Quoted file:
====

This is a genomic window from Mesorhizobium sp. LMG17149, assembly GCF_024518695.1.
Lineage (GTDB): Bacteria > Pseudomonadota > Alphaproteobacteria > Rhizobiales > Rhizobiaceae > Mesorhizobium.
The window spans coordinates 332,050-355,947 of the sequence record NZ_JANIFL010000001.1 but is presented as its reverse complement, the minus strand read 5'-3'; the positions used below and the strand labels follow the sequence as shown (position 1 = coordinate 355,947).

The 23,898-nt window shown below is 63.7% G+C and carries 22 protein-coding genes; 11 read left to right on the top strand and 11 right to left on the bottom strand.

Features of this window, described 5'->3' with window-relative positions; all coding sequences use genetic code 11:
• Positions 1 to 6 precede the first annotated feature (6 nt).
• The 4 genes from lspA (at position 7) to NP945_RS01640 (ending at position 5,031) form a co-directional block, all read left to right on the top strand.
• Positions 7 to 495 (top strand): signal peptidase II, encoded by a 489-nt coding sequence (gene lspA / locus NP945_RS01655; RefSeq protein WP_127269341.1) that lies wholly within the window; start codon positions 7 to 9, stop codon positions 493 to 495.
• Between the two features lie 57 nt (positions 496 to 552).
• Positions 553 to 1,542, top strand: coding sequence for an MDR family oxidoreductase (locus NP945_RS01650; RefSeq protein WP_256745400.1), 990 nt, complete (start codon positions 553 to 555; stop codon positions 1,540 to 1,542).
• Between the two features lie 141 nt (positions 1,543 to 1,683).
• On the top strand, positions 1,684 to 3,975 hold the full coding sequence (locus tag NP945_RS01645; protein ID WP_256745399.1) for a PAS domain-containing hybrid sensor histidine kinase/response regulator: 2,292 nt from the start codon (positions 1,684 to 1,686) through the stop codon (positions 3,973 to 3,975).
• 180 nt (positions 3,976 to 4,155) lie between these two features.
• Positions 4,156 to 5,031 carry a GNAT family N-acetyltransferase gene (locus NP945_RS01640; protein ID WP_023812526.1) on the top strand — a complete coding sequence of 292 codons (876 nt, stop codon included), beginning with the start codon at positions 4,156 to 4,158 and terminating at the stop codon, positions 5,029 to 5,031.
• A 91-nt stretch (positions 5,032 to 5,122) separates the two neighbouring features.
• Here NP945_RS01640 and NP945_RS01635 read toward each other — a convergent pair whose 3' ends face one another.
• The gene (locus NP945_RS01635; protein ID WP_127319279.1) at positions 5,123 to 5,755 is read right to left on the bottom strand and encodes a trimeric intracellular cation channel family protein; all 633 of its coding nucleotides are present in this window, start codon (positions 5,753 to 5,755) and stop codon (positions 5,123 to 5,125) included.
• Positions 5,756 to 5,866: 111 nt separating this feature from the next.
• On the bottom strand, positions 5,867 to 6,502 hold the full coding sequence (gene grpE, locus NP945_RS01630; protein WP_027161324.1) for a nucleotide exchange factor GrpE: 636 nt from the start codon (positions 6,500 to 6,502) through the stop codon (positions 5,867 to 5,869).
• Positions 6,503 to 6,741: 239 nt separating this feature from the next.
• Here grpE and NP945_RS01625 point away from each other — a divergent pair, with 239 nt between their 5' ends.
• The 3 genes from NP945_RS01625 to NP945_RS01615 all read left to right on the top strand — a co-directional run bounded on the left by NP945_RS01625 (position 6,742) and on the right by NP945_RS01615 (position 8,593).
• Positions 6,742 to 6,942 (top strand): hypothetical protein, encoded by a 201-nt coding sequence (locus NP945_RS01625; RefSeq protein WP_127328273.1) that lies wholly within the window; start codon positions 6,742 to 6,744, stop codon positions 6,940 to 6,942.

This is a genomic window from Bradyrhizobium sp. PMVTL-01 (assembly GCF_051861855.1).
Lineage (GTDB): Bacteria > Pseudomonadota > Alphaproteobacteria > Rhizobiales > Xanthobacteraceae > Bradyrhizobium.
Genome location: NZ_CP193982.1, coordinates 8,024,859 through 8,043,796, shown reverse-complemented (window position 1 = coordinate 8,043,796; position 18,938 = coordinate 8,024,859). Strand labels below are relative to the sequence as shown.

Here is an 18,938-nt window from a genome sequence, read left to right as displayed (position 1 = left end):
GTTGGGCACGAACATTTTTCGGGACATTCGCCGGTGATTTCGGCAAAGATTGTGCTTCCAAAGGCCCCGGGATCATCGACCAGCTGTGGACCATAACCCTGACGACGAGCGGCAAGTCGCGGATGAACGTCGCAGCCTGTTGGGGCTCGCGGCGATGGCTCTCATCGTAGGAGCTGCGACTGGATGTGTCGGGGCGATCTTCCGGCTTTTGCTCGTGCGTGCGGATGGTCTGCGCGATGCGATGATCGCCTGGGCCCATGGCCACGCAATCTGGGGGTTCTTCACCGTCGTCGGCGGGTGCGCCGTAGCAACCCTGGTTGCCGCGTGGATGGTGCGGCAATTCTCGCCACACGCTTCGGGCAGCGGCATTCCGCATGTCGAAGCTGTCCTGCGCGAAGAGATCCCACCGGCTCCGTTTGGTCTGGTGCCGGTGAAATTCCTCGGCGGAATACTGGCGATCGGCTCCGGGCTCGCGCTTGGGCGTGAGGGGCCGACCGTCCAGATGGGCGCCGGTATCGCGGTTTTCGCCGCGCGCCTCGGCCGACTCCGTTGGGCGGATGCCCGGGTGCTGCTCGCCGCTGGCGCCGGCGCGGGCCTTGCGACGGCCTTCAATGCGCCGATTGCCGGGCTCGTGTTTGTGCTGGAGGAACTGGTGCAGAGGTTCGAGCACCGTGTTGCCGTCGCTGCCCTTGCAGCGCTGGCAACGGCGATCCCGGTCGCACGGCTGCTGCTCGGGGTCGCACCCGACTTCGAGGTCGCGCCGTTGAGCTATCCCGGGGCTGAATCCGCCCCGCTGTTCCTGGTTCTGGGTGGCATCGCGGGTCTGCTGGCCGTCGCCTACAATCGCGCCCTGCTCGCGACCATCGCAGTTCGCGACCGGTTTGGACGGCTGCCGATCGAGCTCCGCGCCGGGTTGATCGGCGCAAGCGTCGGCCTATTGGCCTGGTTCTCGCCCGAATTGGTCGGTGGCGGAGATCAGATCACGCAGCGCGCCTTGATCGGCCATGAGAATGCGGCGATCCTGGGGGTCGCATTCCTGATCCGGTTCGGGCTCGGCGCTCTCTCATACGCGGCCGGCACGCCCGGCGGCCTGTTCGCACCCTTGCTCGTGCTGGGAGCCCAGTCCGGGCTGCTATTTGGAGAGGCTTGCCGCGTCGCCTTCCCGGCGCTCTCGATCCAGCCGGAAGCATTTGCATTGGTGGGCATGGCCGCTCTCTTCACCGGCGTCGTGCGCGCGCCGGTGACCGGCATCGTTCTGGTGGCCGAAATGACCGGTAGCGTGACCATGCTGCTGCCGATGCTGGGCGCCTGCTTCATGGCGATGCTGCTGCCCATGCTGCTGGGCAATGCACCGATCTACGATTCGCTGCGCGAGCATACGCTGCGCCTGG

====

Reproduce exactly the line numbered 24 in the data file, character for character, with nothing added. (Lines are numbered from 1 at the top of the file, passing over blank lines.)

This is a genomic window from Bradyrhizobium sp. PMVTL-01 (assembly GCF_051861855.1).